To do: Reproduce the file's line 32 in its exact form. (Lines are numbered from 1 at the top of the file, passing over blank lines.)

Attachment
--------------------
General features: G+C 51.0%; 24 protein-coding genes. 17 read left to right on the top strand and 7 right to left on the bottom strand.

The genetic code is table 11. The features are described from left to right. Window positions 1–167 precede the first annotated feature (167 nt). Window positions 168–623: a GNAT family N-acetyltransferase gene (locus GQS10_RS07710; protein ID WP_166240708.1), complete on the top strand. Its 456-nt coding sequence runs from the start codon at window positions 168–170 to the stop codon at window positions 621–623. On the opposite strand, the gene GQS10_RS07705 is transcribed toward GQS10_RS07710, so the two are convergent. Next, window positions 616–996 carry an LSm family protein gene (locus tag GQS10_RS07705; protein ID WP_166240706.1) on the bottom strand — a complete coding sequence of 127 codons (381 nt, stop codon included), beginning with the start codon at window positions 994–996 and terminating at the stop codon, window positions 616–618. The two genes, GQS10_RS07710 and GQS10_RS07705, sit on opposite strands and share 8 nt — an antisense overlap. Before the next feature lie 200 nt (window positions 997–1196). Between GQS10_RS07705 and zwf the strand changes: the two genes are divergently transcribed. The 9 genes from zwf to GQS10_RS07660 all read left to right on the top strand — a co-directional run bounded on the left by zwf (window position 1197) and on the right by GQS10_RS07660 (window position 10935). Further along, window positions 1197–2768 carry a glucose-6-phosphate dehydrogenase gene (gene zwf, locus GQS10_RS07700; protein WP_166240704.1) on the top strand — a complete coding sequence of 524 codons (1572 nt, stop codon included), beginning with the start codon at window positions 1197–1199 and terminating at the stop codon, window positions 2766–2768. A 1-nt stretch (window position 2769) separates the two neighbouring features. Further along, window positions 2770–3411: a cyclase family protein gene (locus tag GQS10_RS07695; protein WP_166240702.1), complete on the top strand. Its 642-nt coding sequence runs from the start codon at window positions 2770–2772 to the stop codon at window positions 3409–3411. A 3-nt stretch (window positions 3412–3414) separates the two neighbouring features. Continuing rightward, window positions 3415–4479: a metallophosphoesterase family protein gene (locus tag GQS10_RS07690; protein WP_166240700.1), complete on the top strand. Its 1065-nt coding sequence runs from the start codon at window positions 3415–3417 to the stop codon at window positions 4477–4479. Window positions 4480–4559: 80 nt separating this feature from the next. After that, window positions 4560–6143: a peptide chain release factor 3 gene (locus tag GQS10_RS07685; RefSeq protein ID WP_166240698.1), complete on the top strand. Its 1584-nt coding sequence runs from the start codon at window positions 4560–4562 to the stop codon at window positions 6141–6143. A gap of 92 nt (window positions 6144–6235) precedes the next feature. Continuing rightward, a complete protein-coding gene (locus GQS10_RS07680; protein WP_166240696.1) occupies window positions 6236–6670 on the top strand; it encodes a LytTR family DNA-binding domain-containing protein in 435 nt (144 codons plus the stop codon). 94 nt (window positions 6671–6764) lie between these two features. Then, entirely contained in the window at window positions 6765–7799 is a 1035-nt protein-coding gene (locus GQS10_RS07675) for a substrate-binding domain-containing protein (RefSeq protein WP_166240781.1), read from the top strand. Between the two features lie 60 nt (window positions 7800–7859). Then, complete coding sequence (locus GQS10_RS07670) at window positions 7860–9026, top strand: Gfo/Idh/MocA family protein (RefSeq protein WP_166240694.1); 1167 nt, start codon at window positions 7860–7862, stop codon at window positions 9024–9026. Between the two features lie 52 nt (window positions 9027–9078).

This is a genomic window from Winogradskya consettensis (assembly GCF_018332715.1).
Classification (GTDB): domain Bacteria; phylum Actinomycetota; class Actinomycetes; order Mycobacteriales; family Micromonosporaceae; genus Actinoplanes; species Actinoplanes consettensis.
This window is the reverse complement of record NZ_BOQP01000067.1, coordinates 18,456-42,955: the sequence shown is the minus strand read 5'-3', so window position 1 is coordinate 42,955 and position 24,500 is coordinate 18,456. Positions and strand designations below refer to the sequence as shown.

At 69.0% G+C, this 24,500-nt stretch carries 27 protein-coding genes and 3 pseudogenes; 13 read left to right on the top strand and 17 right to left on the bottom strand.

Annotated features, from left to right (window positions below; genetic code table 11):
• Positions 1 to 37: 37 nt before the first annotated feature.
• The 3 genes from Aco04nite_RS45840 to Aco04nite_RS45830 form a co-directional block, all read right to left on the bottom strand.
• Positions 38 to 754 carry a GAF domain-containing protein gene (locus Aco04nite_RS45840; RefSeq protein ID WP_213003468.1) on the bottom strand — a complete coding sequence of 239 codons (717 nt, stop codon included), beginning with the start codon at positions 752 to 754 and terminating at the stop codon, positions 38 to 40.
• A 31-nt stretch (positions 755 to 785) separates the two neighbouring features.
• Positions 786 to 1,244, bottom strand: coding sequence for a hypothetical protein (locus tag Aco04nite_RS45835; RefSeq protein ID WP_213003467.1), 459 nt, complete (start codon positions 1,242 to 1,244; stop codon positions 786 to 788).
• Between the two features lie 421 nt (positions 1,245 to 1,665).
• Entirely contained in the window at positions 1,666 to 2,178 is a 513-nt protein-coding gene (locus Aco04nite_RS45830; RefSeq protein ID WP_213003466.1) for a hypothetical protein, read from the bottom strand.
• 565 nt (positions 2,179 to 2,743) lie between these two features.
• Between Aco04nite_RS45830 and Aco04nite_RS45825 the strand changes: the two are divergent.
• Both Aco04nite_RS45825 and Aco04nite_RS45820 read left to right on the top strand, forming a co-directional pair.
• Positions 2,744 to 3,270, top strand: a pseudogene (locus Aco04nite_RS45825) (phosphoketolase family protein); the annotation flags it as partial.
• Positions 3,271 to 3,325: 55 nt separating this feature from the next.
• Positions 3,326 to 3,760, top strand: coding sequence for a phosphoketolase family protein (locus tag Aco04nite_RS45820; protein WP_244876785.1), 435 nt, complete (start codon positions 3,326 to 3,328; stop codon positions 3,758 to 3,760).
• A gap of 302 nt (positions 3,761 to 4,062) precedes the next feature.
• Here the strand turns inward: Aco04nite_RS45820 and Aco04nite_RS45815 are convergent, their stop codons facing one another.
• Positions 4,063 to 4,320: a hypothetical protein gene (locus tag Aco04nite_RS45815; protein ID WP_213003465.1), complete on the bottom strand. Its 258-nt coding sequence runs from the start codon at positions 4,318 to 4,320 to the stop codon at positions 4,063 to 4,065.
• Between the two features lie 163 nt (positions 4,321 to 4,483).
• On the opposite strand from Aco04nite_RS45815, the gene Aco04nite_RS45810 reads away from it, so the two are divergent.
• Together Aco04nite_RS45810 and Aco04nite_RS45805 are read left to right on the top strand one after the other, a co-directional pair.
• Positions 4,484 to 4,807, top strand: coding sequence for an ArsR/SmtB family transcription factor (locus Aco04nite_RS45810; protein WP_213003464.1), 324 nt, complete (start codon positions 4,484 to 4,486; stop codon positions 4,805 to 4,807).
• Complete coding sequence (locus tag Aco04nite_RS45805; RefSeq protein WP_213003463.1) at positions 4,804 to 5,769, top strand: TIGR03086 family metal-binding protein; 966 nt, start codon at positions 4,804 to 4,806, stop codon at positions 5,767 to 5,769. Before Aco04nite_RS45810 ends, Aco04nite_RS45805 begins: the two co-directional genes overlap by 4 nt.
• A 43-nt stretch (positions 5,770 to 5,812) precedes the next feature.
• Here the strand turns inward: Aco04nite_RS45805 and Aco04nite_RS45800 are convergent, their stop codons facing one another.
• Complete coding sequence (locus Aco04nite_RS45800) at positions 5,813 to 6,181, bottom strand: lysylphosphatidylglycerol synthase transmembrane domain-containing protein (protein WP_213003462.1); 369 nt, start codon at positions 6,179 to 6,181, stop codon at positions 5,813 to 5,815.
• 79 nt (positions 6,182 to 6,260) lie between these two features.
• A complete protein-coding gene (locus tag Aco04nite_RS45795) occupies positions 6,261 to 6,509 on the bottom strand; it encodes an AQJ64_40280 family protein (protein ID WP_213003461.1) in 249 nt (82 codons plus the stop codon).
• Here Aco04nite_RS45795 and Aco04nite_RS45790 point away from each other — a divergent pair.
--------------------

• 79 nt (positions 6,182 to 6,260) lie between these two features.